COVID-19 Litigation Round Up
Jason A. Levine, Peter E. Masaitis, Alex Akerman, Gillian H. Clow, Debolina Das, and Kaelyne Wietelman, Alston & Bird LLP
After a brief slowdown around July Fourth, the COVID-19 litigation machine has cranked back into high gear, with a number of important opinions, a high-profile retreat by the federal government, and scores of new filings.
State and local governments were not immune to lawsuits this past week. Plaintiffs filed challenges to face-mask ordinances in several states, and parents sued New York over a requirement that public schools must operate in a remote-only environment this fall.
Houston won a lawsuit, with the Texas Supreme Court upholding its right to cancel the Texas Republican Party’s use of the Houston Convention Center for its convention. And the United States chose not to defend a suit, with the Trump Administration instead rescinding its previously-announced policy requiring foreign students on F-1 visas to return home if their college classes are entirely online.
On the workplace front, Virginia became the first state to adopt its own emergency workplace safety standards to address coronavirus, after the Occupational Safety and Health Administration (“OSHA”) opted not to enact an emergency regulation in favor of other measures. In addition, worker advocacy groups channeled workplace-safety concerns into discrimination claims, asserting that the racial makeup of floor employees versus managers meant that an alleged absence of safety standards was discriminatory.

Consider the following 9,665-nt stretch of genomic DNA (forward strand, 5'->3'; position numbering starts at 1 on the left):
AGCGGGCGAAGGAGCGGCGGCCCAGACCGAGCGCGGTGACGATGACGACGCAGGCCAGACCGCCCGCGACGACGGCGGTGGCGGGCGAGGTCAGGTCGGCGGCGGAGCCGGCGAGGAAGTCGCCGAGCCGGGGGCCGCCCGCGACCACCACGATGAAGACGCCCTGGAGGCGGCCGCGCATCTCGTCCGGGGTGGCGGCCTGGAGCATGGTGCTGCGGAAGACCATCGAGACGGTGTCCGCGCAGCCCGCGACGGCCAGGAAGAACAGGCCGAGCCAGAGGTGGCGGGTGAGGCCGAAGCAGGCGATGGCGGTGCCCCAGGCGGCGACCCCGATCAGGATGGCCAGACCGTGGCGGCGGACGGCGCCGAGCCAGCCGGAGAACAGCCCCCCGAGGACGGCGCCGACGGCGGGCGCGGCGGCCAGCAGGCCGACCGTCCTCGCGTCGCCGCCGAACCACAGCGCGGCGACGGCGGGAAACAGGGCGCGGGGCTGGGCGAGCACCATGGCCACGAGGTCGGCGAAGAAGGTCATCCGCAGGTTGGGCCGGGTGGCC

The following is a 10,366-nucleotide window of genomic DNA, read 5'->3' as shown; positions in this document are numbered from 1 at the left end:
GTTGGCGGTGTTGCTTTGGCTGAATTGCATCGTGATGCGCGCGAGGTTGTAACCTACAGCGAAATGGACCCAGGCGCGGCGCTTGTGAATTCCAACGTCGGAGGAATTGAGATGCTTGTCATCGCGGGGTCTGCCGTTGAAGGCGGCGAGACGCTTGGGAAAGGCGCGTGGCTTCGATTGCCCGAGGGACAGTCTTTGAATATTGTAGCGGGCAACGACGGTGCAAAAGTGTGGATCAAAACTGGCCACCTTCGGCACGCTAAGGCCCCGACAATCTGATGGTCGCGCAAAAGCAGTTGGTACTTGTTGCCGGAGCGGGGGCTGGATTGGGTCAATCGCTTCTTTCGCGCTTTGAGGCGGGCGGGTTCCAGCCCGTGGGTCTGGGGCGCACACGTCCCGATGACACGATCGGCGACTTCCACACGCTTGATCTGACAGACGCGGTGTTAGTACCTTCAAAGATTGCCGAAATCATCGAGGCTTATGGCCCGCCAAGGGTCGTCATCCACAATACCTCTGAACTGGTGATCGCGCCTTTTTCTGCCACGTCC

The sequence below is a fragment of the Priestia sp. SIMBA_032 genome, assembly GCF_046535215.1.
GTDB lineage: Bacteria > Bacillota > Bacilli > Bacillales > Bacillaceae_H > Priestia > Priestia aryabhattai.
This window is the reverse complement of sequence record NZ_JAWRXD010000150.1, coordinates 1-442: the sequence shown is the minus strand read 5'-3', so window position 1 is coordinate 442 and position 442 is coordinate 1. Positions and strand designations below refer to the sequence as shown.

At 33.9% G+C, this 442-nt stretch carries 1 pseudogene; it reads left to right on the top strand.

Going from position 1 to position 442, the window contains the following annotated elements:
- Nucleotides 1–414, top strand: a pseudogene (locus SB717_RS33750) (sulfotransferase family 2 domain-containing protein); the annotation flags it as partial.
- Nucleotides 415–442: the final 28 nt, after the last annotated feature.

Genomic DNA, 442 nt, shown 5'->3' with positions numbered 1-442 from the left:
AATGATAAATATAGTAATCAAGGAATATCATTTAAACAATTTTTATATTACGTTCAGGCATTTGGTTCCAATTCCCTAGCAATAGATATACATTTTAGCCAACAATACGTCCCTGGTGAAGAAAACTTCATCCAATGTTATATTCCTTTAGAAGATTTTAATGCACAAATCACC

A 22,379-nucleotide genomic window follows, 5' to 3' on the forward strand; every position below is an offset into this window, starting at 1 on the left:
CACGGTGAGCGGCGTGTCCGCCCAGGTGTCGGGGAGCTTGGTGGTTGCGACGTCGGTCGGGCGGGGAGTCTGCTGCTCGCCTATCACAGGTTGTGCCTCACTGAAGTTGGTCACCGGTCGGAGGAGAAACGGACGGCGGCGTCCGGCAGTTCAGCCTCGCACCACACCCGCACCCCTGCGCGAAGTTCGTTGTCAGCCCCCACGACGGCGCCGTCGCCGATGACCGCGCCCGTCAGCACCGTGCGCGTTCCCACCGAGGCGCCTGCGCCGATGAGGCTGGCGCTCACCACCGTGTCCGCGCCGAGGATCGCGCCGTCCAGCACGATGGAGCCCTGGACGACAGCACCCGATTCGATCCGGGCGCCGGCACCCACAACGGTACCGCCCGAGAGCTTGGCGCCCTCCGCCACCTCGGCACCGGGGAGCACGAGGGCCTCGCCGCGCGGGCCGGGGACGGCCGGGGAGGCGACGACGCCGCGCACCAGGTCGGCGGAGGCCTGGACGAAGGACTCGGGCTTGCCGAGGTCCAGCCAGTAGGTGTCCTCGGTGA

The pandemic continued to infiltrate tort law as well. A California court dismissed claims by passengers against a cruise line that allegedly put them at risk of exposure to COVID-19. A company and its owner filed suit against a Louisiana news station for defamation, claiming that it falsely accused them of perpetrating a COVID-19 related scam. A sticker manufacturer in Maine filed suit for copyright infringement over “essential worker” stickers it had designed, and a day spa in Texas sued a franchisee for unfair competition by allegedly appropriating the spa’s branding after it had closed.
Finally, suits for refunds over cancelled events, business-interruption insurance claims, Paycheck Protection Program (“PPP”) agent fees, non-payment of rent, and securities fraud related to supposed non-disclosure of pandemic risks continued to pile up.
Whether schools will reopen for in-person classes this fall is a topic of heated debate across the country. A recent New York case seeks to force the government’s hand. Plaintiff parents challenge the constitutionality of orders that require schools to operate in a purely remote-learning environment, claiming that remote learning – as utilized this past spring – proved to be a completely inadequate system that violates students’ right to an education.